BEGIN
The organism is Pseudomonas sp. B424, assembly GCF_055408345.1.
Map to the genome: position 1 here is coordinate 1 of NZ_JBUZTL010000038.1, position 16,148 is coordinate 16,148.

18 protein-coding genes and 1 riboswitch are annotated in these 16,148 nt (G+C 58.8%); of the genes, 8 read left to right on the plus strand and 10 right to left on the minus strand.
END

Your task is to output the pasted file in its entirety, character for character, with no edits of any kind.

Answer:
The organism is Pseudomonas sp. B424, assembly GCF_055408345.1.
Map to the genome: position 1 here is coordinate 1 of NZ_JBUZTL010000038.1, position 16,148 is coordinate 16,148.

18 protein-coding genes and 1 riboswitch are annotated in these 16,148 nt (G+C 58.8%); of the genes, 8 read left to right on the plus strand and 10 right to left on the minus strand.